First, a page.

[6] Rambam Hilchos Tefillah Ch. 14, 7; Tur/ Shulchan Aruch O.C. 128, 23; Kaf HaChaim (ibid 138, quoting the Zohar to Parshas Nasso 147a).

[7] Shulchan Aruch O.C. 109, 3, paskening like the Rashba (Shu”t vol. 1, 158).

[8] Tur/ Shulchan Aruch O.C. 104, 7.

[9] Bamidbar (Nasso) Ch. 6: 22-27; see Sefer HaChinuch 378.

[10] Rambam Hilchos Tefillah Ch. 15, 12; Tur/ Shulchan Aruch O.C. 128, 2; based on the statement of R’ Yehoshua ben Levi in Gemara Sota 38b.

[11] Ch. 12, 18, cited as an uncontested opinion by the Hafla’ah (Kesuvos 24b s.v. Rashi d’issur), R’ Akiva Eiger (beg. O.C. 128), the Beis Yaakov (Shu”t 123) and the Mishna Brura (Biur Halacha beg. 128). Several authorities imply this way as well including the Maharam Shick (Shu”t O.C. 52 s.v. amnam), the Shulchan Aruch HaRav (ibid, 4 & 37), the Beis Efraim (Shu”t O.C. 6), and the Ben Ish Chai (Year 1, Tetzaveh 19). See Shu”t Levush Mordechai (1, 4, s.v. al kol panim) who defends this shitta.

[12] In his commentary to Sukka 35b s.v. mai lav.

[13] Parahrase of the words of the Chasam Sofer (Shu”t O.C. 167, even though he implies otherwise in Shu”t O.C. 22). These include the Noda B’Yehuda (Shu”t Kamma O.C. 6), the Mahar”I Assad (Shu”t Yehuda Yaaleh 46), and the Aruch Hashulchan (O.C. 128, 4); the Sefer HaChinuch (378) implies this way as well. They still hold that it is required and proper to be blessed by the Kohanim, just not part of their Biblical commandment. The Maharsham (Shu”t vol. 8, 52) writes that nevertheless, it is still a mitzvah to help the Kohanim fulfill their duty (mesaya’ah l’mitzvasam). See Shu”t Mishna Halachos (vol. 8, 16) who defends this shitta, that the congregation is not part of the Biblical Mitzvah.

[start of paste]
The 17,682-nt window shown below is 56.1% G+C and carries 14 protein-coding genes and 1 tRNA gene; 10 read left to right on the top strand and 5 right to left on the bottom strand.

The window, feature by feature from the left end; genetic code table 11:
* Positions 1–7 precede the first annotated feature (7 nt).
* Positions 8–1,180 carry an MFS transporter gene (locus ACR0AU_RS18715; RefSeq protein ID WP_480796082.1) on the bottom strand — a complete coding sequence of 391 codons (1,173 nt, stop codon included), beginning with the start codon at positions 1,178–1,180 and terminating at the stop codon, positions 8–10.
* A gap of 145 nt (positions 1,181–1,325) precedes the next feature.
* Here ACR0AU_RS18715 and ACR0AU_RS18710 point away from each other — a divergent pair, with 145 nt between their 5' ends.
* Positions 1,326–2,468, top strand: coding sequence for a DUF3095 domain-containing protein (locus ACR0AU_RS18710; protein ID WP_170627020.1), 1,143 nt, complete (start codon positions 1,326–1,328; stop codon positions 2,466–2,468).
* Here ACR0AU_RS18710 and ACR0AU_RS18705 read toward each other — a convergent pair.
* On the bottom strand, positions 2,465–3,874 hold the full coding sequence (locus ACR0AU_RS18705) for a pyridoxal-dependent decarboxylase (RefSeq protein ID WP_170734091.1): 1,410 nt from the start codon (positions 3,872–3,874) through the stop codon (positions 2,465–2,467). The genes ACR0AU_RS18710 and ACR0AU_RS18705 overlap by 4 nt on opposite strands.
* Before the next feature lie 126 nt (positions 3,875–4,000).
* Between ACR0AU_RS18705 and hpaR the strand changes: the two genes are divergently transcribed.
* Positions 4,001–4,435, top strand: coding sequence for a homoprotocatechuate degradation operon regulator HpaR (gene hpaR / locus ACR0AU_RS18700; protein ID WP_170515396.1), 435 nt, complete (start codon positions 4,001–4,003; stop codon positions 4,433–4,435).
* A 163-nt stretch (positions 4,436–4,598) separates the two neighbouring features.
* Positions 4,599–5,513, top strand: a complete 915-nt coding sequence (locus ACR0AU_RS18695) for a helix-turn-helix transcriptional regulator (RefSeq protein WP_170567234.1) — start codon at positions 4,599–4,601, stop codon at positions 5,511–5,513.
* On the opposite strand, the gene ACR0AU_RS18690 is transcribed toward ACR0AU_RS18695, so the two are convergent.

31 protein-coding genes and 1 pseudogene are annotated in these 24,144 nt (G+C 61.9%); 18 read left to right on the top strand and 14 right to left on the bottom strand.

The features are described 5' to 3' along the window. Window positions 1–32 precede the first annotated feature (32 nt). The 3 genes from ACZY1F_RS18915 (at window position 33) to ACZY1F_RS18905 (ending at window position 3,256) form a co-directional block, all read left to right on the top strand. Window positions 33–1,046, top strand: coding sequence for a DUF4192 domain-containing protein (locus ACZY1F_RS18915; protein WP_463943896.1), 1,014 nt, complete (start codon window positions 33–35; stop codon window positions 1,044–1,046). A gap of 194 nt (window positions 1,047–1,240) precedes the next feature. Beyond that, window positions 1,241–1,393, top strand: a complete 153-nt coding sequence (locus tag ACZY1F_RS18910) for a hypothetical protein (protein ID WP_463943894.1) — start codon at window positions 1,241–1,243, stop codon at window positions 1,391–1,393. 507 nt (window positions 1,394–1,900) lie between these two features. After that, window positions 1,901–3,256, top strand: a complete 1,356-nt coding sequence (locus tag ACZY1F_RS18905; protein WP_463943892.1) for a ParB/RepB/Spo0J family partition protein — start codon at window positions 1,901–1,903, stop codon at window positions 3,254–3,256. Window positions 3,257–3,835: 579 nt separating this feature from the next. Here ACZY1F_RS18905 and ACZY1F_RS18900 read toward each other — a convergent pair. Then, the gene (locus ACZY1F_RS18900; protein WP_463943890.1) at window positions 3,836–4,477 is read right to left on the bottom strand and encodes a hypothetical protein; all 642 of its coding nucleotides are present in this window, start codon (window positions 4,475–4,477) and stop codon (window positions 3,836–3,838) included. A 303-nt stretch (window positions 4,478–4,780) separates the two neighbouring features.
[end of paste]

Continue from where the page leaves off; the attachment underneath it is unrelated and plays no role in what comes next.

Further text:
[14] Including Rav Tzvi Pesach Frank (Cited in Shu”t Rivevos Efraim vol. 3, 73, quoting Rav Aviezer Piltz, Rosh Yeshivas Tifrach), Rav Yosef Shalom Elyashiv (Cited in Ashrei HaIsh vol. 1, Ch.19, 40), Rav Moshe Sternbuch (Shu”t Teshuvos V’Hanhagos vol. 1, 77), Rav Chaim Kanievsky (Cited in Sheilas Rav 2, 8, 2), Rav Ovadia Yosef (Shu”t Yabia Omer vol. 7, O.C. 12), and the Rivevos Efraim (above).